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    MTR, I would always stage my renovations in between tenants.

    And of course, the budget depends upon available cash flow.....but I will always try to do at least one major project/renovation in between tenants so that the property remains contemporary and in demand.
     
  11. Elives

    Elives Well-Known Member

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    how would this be possible?
     
  12. Corey Batt

    Corey Batt Finance Strategist Business Plus Member

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    I personally built up my portfolio from constant buy-reno-reval's of properties purchased below market value in a flat market. The magic post reno increase in value has always pinged between 23-26%, leaving sufficient funds to release all purchase and renovation costs from day 1 of renting.

    Meanwhile said properties have been CF+ with a scraping of depreciation, so a strong result all round.

    The key to get it to work is to fundamentally find properties which are not meeting the areas target market - preferably of a median price build style and block size, but with substandard quality fitout. Purchase significantly below median and then you have guaranteed return to work from.
     
  13. Be Developer

    Be Developer Property Developer Business Member

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    1. Buy-reno-reval may work
    2. Buy-reno-resale for profit is tough gig.
     
    Last edited: 16th Nov, 2015
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  14. MTR

    MTR Well-Known Member Premium Member

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    I agree, the reason is the costs - stamp duty on purchase, CG and selling costs.
     
  15. mcarthur

    mcarthur Well-Known Member

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    Corey,
    Do you do the formulaic (upto) 10% of the valuation on reno?
    If so, I assume you're getting a 2x-2.5x multiplier on the reno: 10% reno, 23-26% reval?

    Can you quantify a little the "significantly below median" purchase price? Are you getting <10% market price or even better? I assume then that the reno is merely bringing the property upto the median property rather than above it, hence you're really making the money on the purchase and some multiplier effect for the newness of the renovation?
     
  16. Corey Batt

    Corey Batt Finance Strategist Business Plus Member

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    I don't use a specific percentage, it provides no real value to this kind of strategy but to try keep punters from overcapitalising (ie why Cherie Barber goes on about it).

    I'll give an example of one I've done (not amazing numbers, but the property has some other fun attributes - corner subdiv block):

    Purchase Price: $185,000
    Renovation Costs: $7,000
    Median Price: $229,000
    Post Reno Valuation: $226,000

    A large amount of the strategy is certainly about buying extremely well - however valuers will not allow you to realise the value difference whilst the properties remain in their current state.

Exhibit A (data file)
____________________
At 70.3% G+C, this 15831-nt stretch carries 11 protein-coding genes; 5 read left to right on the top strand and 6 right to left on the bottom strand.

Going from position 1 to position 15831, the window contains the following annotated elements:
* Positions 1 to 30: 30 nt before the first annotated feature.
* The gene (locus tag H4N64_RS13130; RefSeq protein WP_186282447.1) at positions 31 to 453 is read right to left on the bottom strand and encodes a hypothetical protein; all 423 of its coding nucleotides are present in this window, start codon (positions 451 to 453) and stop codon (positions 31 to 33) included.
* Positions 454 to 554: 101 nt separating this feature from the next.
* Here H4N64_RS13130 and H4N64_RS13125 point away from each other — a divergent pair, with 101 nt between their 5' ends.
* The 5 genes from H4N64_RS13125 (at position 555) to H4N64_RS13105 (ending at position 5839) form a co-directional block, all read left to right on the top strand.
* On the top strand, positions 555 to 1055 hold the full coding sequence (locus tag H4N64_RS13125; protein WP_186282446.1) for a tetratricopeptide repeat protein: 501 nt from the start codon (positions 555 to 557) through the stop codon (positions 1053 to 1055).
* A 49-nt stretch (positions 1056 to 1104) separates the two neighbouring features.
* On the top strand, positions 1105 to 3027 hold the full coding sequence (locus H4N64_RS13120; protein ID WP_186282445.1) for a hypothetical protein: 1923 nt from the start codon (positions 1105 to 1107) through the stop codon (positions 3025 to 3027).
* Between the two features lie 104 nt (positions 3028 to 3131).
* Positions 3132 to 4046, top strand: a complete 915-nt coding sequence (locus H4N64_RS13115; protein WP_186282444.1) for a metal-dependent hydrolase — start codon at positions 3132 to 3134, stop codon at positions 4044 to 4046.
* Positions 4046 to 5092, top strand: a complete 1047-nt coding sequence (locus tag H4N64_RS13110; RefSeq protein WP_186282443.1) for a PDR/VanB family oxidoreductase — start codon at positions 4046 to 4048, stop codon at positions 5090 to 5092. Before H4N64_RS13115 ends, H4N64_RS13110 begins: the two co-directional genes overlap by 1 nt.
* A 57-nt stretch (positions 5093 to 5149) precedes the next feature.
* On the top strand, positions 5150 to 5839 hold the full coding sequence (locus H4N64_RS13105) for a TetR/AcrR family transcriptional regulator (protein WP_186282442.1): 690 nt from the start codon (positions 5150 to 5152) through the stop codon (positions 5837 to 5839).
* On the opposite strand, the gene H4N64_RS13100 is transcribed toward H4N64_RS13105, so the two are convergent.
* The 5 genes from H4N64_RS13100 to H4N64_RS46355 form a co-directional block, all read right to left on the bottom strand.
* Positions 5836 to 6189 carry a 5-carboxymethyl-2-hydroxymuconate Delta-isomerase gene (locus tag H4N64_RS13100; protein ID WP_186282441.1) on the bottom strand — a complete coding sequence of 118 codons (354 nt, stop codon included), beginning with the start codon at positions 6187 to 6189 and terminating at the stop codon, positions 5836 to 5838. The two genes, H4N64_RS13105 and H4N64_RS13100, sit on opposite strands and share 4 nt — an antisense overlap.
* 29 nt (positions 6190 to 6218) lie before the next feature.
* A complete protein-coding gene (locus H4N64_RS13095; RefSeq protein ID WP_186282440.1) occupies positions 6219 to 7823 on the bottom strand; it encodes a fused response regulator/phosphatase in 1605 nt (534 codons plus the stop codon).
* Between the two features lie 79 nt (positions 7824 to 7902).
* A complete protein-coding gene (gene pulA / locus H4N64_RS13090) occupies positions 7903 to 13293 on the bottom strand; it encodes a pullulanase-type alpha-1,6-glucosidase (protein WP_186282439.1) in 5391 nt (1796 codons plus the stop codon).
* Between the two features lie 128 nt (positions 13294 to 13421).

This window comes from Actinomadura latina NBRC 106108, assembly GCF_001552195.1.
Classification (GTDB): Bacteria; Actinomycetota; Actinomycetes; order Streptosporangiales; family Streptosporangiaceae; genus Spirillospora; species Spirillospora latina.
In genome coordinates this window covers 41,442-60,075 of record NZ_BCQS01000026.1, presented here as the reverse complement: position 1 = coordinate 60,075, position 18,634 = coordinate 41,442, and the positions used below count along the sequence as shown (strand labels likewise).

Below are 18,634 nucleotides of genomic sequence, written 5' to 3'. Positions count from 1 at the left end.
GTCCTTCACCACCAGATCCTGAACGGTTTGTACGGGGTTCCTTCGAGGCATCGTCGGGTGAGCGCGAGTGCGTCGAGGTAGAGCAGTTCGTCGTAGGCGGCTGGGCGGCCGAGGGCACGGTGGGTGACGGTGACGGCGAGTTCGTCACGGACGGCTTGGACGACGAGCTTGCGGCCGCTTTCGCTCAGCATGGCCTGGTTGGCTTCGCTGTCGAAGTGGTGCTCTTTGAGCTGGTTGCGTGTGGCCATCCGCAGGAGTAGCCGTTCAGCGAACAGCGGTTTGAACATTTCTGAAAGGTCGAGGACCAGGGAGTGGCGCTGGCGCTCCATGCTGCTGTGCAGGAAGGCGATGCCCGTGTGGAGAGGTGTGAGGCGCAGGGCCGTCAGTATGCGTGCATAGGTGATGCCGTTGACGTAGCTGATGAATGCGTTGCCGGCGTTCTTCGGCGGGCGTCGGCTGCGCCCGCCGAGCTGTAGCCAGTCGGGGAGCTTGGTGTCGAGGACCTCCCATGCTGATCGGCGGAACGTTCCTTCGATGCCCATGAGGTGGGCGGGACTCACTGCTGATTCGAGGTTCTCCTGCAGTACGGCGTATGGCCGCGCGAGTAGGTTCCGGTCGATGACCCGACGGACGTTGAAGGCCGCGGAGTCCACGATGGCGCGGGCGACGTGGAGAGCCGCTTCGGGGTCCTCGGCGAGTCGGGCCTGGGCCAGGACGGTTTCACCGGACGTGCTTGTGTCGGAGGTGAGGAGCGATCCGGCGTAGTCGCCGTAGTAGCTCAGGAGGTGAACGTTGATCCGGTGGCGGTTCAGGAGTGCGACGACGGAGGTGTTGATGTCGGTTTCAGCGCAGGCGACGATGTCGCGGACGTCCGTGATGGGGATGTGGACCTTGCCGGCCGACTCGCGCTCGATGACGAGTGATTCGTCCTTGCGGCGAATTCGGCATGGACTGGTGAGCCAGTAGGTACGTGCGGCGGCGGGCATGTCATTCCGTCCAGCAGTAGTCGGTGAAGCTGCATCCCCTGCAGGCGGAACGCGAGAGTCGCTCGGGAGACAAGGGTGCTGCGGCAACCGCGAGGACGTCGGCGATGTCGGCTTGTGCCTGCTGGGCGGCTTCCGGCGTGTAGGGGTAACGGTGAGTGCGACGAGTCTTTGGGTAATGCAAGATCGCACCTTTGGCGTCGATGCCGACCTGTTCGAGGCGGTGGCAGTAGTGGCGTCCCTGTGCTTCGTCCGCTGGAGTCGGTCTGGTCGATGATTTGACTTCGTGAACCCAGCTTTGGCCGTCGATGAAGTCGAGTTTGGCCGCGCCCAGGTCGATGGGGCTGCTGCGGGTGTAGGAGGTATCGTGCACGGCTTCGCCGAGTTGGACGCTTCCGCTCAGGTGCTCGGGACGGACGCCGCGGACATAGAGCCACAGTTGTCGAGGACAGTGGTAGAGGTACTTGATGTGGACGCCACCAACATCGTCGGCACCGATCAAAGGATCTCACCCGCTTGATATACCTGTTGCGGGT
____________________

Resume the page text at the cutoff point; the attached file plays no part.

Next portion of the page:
There's a reason why these properties sit well below the median - for instance with this property the kitchen was heavily deteriorated, the smell made it impossible to breath. The suburb is a very working class area where first home buyers and lower income families are purchasing their first homes - so undertaking renovations is generally last on their mind OR unable to come up with sufficient capital to make the purchase + renovations, compared to financing a higher purchase price. The property in question wouldn't have valued at 219k based on it's original condition (valuation minus works complete), so a considerable amount is gained in a small cosmetic reno on the property.
     
    Last edited: 16th Nov, 2015
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  17. BuyersAgent

    BuyersAgent Well-Known Member Business Member

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    Couple of great posts there @Corey Batt

    For me similar start to Corey and these days buy reno hold reval is easiest strategy to make work for most investors. Let the market help you out with some capital gains from time to time.

    However it is possible to do buy reno sell "flipping" but in my view doing one or 2 accidentally in a rising market is different to becoming a professional at it. Nothing wrong with buying into rising markets, just be honest about where the profits came from exactly as @MTR has done above.

    To make flipping work in flat market it isn't about the flat ness it is about other market metrics and some very property specific characteristics.
     
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  18. MTR

    MTR Well-Known Member Premium Member

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    Hi BA
    Also, I think if you are not prepared to get your hands dirty will this strategy work?? Just saying..
    My partner painted the house, polished boards, tiled the kitchen, landscaped garden etc.
    My point is if we had to employ tradespeople to do this, we would have made very little or nothing.

    Also those that play in the higher end markets, for example period homes in blue chip areas, $1M+ can make some very serious $. However, its also much higher risk proposition ie holding costs and smaller number of buyers. I had a g/friend who was doing this, however she stopped doing this because the timeframe was around 18-2 years per project so she decided developing property was far easier.

    MTR:)
     
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  19. Azazel

    Azazel Well-Known Member

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    True, a rising market does not an expert make.
    Plenty of people have learnt that lesson the hard way when renovating in a low market.
     
  20. BuyersAgent

    BuyersAgent Well-Known Member Business Member

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    I would agree a decent percentage of my renos in the early days were "sweat equity" - of course nothing wrong with that but a pure deal shouldn't require it. Technically still possible to make a profit with trades only but yes much harder.

    Agree higher price points can lead to bigger real profits but also means more $ on the line.

    Re your g/f - a cosmetic reno shouldn't take 2 yrs :eek: unless you living in it and riding a boom so taking your sweet time.